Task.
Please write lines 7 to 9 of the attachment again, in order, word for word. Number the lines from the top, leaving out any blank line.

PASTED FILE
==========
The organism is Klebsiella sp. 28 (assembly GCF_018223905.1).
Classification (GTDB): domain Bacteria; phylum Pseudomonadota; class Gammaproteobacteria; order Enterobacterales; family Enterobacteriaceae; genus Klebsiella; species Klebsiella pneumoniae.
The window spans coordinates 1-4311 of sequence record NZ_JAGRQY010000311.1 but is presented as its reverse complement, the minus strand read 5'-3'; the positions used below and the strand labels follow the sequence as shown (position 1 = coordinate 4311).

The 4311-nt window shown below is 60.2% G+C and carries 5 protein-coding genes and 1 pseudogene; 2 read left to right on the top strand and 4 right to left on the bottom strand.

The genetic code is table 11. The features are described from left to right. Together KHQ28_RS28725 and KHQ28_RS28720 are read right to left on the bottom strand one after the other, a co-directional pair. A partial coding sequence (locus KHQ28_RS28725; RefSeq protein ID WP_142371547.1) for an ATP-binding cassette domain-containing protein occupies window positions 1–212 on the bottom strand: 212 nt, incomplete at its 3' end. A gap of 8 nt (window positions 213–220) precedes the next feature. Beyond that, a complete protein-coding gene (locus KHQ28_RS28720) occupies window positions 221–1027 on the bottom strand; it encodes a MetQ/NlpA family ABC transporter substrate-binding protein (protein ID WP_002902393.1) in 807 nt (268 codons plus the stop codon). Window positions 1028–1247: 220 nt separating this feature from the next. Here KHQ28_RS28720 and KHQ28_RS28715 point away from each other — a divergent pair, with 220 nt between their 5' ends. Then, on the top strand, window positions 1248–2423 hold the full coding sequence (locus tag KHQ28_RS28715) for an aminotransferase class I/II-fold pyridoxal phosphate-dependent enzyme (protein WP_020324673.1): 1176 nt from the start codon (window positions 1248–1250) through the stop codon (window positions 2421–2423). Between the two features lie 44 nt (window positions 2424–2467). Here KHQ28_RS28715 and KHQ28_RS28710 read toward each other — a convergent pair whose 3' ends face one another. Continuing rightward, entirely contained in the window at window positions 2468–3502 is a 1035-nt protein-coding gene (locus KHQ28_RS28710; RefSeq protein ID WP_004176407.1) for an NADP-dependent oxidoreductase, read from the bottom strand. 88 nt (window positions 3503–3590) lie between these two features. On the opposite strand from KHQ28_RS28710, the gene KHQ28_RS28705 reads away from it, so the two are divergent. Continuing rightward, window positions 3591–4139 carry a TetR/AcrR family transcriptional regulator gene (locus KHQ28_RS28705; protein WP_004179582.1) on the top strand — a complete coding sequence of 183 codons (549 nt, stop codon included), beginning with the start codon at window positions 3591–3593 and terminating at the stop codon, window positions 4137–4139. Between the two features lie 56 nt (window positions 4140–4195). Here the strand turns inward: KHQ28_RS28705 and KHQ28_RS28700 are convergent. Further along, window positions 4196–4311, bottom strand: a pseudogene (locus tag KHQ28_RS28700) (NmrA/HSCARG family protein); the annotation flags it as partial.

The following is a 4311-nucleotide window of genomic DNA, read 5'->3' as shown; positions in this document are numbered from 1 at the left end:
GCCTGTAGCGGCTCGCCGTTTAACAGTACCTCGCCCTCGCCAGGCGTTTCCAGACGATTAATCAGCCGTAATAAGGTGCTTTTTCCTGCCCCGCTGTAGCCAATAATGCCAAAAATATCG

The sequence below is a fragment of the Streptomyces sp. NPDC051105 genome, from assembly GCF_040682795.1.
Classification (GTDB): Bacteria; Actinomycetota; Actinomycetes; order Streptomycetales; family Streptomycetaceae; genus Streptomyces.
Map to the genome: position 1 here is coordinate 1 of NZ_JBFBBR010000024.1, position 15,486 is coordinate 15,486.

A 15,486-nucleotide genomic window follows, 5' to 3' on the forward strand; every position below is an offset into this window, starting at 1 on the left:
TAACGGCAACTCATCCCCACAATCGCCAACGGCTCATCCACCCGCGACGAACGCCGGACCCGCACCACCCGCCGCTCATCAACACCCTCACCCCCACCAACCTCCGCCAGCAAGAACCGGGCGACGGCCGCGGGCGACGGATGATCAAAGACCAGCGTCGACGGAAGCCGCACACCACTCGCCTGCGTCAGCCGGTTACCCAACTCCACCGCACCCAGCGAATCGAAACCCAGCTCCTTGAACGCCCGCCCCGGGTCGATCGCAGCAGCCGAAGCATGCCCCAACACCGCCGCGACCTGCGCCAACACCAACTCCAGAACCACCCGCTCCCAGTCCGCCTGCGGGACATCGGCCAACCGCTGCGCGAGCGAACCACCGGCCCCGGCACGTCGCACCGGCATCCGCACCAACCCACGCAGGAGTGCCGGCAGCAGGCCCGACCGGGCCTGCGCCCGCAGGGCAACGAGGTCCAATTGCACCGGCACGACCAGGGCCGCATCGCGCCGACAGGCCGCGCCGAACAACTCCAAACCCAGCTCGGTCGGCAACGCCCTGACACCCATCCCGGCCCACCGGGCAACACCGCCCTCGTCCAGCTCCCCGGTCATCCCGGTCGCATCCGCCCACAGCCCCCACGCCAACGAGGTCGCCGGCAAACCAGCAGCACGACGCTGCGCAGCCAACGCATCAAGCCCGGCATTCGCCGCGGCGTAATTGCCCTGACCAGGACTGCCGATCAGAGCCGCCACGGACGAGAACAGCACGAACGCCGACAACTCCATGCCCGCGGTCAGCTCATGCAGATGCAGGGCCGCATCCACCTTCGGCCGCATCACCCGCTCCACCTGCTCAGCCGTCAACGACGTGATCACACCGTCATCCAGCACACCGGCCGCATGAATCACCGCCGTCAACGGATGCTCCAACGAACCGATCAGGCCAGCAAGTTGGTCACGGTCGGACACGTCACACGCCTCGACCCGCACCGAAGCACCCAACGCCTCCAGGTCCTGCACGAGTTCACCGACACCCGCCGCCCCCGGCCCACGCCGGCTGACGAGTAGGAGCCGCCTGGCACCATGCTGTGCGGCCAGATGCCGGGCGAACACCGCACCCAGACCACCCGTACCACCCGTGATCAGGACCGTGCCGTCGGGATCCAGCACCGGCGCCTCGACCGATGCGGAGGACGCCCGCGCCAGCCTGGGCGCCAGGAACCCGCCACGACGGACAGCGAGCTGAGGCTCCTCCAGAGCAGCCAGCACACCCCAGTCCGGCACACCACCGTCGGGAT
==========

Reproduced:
GCCTGTAGCGGCTCGCCGTTTAACAGTACCTCGCCCTCGCCAGGCGTTTCCAGACGATTAATCAGCCGTAATAAGGTGCTTTTTCCTGCCCCGCTGTAGCCAATAATGCCAAAAATATCG

The sequence below is a fragment of the Streptomyces sp. NPDC051105 genome, from assembly GCF_040682795.1.
Classification (GTDB): Bacteria; Actinomycetota; Actinomycetes; order Streptomycetales; family Streptomycetaceae; genus Streptomyces.